There’s a Jewish proverb that says, “God couldn’t be everywhere, so he created mothers.” Similarly, sisters couldn’t be everywhere, and so God created people like Smita. I met her on Orkut, and she’s my first online friend whom I met in real life. Originally from my hometown, she’s a great friend, always jolly and giggling. A day seems incomplete without a phone conversation with her. Add to that scraps on Orkut, chats on Yahoo Messenger and Google Talk, e-mails and SMSs, and you’ll be able to guess the amount of interaction we have with each other. The best thing about her is that she’s proactively helpful: she actually offers to help friends even before they ask for it.
Naturally, the question that most readers will ask at this point is. “Who is Smita?” It is very difficult to answer that question in a few lines, but I’ll try my best.
No, I think I’m wrong there… the best thing about her is her cooking skill, but we’ll come to that in due time.
She had been planning to invite me for lunch for quite some time, and I had been pestering her too, but neither of us was really able to “sync up” (as our managers say) with the other. Finally this Sunday was fixed as the day. Another of my wonderful online friends, Shashi, was also visiting
After a long and meticulous discussion on phone regarding the menu, everything was settled. I arrived at NGRI yesterday around noon. Smita took me into her room and gave me special sweets (petha) that she had brought from
- Bhat (rice)
- Biulir daal (urad ki daal- black gram soup)
- Aloo-pneyaj-posto (poppy seeds with potato and oniyon)
- Chholar tarkari (a side dish with grams)
- Sorshe bata diye dantar jhal (drumsticks with mustard)
- Rui machher kaliya (fish curry)
- Aamer chatni (mango chutney)
- Gurer Payes (kheer- a dessert made with rice, milk and jaggery)
Among these, the fish requires a special mention. Yesterday she had bought fish for the first time in her life assisted by her friend Chandrani, and cooked that particular dish for the first time after telephonic cooking lessons from her mother. And she kept the head of the fish for me... I ate a fish head after a long long time. Each one of the preparations was delicious. I can appreciate it more now as I have started cooking for some time. But there can be no comparison between my cooking and hers. Anyway, it’s useless to use up space here; I can never make readers taste those dishes with my words. Before leaving, she also gifted me a bottle of my favourite mustard sauce.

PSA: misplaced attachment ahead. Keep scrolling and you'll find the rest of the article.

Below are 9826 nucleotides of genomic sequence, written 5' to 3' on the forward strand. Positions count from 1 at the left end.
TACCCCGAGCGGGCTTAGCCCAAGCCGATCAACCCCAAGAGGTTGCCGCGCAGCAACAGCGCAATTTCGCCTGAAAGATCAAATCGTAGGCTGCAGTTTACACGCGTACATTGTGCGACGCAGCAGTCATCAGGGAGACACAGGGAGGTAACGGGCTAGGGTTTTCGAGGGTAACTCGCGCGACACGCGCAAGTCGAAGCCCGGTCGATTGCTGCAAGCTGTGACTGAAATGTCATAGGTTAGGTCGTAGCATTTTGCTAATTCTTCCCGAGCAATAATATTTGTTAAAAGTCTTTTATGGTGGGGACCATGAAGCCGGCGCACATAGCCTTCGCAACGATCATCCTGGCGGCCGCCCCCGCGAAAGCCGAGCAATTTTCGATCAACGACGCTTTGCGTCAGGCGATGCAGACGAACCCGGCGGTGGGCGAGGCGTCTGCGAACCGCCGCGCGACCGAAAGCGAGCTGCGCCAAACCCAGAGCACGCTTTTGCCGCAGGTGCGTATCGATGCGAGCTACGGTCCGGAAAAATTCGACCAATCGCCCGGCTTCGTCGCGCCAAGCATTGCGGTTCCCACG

After lunch we went first to Astha’s room and then to Chandrani’s room and chatted for some time. Smita also introduced me to her friend Ramya. After some time, Smita took me on a trip of the campus (where I photographed flowers), and then to a small temple on a hillock across the road. Then we went to Hyderabad Central where we were supposed to meet Shashi. Shashi was a little late, and we used that time in window-shopping in the soft toys section of the mall.Then Shashi came. I had never met Shashi before… only seen her photographs. Imagine the thinnest person you have ever seen, with a pair of amused bright eyes and a grin like the Cheshire Cat, and you’ll have a fair idea about Shashi. She’s one of those people whom you feel you’ve known all your life even if you haven’t met them even once. We went to the Shanbagh Restaurant nearby and had a delightful dinner. Smita and Shashi both being elder to me did a bit of “ragging” with me all through the dinner, but it was enjoyable all the same.
Soon it was time to say goodbye. Smita left on her scooter. I accompanied Shashi up to the bus stand. After she managed to squeeze into an overcrowded bus, I returned home.
Yesterday was like a breath of fresh air in my boring schedule of life in